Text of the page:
New Ebola cases confirmed in Guinea as WHO warns of more possible flare ups. Photo: WHO/M.Winkler
GENEVA–(ENEWSPF)–18 March 2016 – The United Nations health agency has dispatched a team of specialists to Guinea after 2 new cases of Ebola were confirmed yesterday, the first re-emergence of the deadly virus in the Western African country since its original outbreak was declared over on 29 December 2015.
“WHO continues to stress that Sierra Leone, as well as Liberia and Guinea, are still at risk of Ebola flare-ups, largely due to virus persistence in some survivors, and must remain on high alert and ready to respond,” the agency said.
Guinean health officials in the region alerted WHO and partners on Wednesday to three unexplained deaths in recent weeks in Koropara, a village in the southern prefecture of Nzérékoré.
Yesterday, Guinea’s Ministry of Health, WHO, the United States Centers for Disease Control (CDC) and the UN Children’s Fund (UNICEF) sent in investigators. Samples were taken from four individuals. A mother and her 5-year-old son, relatives of the decreased, have been taken to a treatment facility after the two confirmed positive for Ebola virus in lab tests.
In coordination with Guinea’s health ministry, WHO today deployed an initial team of epidemiologists, surveillance experts, vaccinators, social mobilizers, contact tracers and an anthropologist to support an inter-agency response.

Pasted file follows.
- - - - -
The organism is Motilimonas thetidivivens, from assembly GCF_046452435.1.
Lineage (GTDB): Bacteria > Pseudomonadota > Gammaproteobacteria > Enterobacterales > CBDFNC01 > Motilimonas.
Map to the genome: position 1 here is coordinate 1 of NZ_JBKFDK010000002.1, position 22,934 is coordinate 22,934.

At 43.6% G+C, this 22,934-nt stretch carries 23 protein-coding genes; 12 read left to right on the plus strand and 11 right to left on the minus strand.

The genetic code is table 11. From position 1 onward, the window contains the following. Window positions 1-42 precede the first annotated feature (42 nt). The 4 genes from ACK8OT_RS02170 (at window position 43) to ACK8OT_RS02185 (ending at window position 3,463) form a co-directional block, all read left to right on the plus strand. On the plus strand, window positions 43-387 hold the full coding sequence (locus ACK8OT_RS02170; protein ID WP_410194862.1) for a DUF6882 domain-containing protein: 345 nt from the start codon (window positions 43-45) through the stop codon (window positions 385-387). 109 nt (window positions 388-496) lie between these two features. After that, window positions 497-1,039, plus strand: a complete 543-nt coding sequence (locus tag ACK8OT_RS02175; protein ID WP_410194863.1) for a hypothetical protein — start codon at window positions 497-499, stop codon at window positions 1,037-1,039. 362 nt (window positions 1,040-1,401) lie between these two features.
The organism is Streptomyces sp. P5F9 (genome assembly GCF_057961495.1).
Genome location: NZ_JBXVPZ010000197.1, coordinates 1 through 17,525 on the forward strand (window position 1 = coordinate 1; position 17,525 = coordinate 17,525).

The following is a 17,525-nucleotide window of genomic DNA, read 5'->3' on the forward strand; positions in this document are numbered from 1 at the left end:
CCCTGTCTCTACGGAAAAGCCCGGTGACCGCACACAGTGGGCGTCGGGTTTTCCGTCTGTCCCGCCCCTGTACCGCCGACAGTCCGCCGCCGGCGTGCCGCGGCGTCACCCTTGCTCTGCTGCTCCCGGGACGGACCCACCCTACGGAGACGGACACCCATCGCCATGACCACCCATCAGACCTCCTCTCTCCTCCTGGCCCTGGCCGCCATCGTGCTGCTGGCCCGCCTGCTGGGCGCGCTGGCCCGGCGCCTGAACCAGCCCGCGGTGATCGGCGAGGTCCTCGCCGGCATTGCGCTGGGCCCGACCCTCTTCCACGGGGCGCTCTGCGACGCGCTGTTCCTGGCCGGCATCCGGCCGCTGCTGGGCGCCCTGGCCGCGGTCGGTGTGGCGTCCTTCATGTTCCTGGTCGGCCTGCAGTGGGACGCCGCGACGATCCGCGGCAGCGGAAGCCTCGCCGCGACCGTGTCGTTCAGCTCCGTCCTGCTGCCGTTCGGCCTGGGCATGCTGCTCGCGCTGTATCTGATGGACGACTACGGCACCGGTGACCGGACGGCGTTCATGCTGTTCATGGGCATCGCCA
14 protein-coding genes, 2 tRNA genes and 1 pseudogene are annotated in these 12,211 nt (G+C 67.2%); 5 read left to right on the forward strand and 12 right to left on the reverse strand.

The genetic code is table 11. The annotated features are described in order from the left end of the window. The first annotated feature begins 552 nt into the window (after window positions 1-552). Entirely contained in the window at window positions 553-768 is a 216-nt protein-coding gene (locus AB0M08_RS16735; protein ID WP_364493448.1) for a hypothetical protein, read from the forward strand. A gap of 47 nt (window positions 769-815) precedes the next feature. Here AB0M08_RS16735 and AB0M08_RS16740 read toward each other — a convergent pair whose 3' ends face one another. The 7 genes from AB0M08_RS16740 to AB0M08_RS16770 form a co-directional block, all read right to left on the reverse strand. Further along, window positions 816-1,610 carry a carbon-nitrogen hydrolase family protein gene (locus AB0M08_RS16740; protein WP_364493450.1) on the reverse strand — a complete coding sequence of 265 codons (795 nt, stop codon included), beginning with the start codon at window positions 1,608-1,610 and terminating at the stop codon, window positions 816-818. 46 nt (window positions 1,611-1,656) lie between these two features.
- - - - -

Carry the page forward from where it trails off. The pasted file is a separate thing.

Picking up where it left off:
More specialists are expected to arrive in the coming days. Response teams will work to investigate the origin of the new infections and to identify, isolate, vaccinate and monitor all contacts of the new cases and those who died.
The new infections in Guinea were confirmed on the same day that WHO declared the end of the latest Ebola flare-up in neighbouring Sierra Leone. WHO said recurrences of the disease should be anticipated and that the 3 Ebola-affected countries must maintain strong capacity to prevent, detect and respond to disease outbreaks.
The worst Ebola outbreak in history first began in Guinea in December 2013 and has since claimed more than 11,300 lives, mostly in Guinea, Liberia and Sierra Leone.
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